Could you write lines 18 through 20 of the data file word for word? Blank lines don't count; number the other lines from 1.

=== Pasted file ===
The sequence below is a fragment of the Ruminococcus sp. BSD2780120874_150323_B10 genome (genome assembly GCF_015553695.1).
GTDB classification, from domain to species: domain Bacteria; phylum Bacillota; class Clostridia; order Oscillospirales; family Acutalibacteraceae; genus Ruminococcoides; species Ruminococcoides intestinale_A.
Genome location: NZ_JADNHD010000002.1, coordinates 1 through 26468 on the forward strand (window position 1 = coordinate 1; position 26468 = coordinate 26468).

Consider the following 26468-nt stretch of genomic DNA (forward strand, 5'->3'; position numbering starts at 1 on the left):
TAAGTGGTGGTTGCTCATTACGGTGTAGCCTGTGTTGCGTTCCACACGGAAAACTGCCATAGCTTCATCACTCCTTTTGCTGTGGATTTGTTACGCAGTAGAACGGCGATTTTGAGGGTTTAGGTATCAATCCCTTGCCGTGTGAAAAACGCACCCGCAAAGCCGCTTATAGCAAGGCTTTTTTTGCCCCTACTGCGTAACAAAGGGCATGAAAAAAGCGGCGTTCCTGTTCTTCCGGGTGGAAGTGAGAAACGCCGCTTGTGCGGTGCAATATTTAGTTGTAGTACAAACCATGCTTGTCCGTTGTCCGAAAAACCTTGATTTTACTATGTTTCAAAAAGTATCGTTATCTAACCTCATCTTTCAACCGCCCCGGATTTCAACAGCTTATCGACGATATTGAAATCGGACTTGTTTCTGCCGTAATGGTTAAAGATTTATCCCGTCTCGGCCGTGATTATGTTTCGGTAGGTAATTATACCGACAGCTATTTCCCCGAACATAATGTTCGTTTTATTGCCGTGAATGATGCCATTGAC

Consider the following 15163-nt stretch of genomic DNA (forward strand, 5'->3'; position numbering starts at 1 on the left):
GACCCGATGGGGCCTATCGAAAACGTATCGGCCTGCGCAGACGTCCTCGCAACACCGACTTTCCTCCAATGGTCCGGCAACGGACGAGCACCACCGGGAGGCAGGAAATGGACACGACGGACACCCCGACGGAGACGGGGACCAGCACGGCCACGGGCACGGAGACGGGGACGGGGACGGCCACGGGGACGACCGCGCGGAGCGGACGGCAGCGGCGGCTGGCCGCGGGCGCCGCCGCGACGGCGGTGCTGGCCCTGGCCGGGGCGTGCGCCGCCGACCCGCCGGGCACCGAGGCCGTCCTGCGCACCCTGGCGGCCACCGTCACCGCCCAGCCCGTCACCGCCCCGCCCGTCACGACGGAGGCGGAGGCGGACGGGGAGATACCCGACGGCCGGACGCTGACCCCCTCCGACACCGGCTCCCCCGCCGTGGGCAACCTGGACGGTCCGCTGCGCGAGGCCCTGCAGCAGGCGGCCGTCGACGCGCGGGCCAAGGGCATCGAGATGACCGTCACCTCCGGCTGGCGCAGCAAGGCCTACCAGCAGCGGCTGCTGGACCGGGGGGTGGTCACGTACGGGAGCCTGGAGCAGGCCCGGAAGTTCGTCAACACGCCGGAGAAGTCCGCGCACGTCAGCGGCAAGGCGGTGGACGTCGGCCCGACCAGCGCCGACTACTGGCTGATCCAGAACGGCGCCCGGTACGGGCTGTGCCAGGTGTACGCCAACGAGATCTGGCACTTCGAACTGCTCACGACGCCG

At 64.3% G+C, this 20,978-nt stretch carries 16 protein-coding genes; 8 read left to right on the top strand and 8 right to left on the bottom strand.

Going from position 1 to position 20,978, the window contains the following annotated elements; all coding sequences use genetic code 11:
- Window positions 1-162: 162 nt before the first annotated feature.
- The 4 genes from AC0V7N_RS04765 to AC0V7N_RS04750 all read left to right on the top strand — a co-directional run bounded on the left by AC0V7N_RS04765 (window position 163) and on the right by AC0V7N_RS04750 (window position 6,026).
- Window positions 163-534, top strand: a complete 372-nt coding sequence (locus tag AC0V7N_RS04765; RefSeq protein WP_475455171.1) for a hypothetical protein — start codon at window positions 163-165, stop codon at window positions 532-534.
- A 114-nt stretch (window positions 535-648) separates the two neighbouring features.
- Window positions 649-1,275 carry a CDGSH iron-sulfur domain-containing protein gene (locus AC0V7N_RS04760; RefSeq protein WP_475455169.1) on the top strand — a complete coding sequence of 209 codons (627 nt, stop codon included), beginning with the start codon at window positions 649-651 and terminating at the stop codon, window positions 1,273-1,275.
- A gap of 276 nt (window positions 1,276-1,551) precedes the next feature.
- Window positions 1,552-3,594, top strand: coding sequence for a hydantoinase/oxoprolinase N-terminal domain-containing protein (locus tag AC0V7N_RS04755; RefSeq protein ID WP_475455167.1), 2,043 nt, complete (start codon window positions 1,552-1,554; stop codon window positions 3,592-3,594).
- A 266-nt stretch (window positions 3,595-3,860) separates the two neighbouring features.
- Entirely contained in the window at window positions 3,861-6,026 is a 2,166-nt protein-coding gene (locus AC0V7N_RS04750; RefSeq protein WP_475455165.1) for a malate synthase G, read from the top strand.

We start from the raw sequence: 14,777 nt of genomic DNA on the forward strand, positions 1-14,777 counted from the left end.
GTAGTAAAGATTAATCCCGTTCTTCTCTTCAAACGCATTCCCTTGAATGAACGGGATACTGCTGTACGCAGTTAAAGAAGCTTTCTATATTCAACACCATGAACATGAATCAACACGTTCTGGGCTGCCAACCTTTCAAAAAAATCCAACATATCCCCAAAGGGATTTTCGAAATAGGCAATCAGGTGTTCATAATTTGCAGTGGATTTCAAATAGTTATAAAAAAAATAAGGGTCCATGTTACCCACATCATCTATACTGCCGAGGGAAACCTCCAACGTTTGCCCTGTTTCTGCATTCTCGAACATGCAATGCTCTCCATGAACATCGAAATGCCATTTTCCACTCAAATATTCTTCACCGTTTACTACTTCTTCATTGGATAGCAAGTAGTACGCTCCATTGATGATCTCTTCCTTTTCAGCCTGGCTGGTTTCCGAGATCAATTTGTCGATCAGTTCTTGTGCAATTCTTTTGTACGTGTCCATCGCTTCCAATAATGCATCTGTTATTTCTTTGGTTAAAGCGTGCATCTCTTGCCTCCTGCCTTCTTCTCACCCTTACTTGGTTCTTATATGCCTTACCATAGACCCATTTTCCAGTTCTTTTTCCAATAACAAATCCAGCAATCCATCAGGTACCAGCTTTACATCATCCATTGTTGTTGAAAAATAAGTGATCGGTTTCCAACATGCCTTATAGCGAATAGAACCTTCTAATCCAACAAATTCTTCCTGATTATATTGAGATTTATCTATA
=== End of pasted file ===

- Entirely contained in the window at window positions 3,861-6,026 is a 2,166-nt protein-coding gene (locus AC0V7N_RS04750; RefSeq protein WP_475455165.1) for a malate synthase G, read from the top strand.

We start from the raw sequence: 14,777 nt of genomic DNA on the forward strand, positions 1-14,777 counted from the left end.
GTAGTAAAGATTAATCCCGTTCTTCTCTTCAAACGCATTCCCTTGAATGAACGGGATACTGCTGTACGCAGTTAAAGAAGCTTTCTATATTCAACACCATGAACATGAATCAACACGTTCTGGGCTGCCAACCTTTCAAAAAAATCCAACATATCCCCAAAGGGATTTTCGAAATAGGCAATCAGGTGTTCATAATTTGCAGTGGATTTCAAATAGTTATAAAAAAAATAAGGGTCCATGTTACCCACATCATCTATACTGCCGAGGGAAACCTCCAACGTTTGCCCTGTTTCTGCATTCTCGAACATGCAATGCTCTCCATGAACATCGAAATGCCATTTTCCACTCAAATATTCTTCACCGTTTACTACTTCTTCATTGGATAGCAAGTAGTACGCTCCATTGATGATCTCTTCCTTTTCAGCCTGGCTGGTTTCCGAGATCAATTTGTCGATCAGTTCTTGTGCAATTCTTTTGTACGTGTCCATCGCTTCCAATAATGCATCTGTTATTTCTTTGGTTAAAGCGTGCATCTCTTGCCTCCTGCCTTCTTCTCACCCTTACTTGGTTCTTATATGCCTTACCATAGACCCATTTTCCAGTTCTTTTTCCAATAACAAATCCAGCAATCCATCAGGTACCAGCTTTACATCATCCATTGTTGTTGAAAAATAAGTGATCGGTTTCCAACATGCCTTATAGCGAATAGAACCTTCTAATCCAACAAATTCTTCCTGATTATATTGAGATTTATCTATA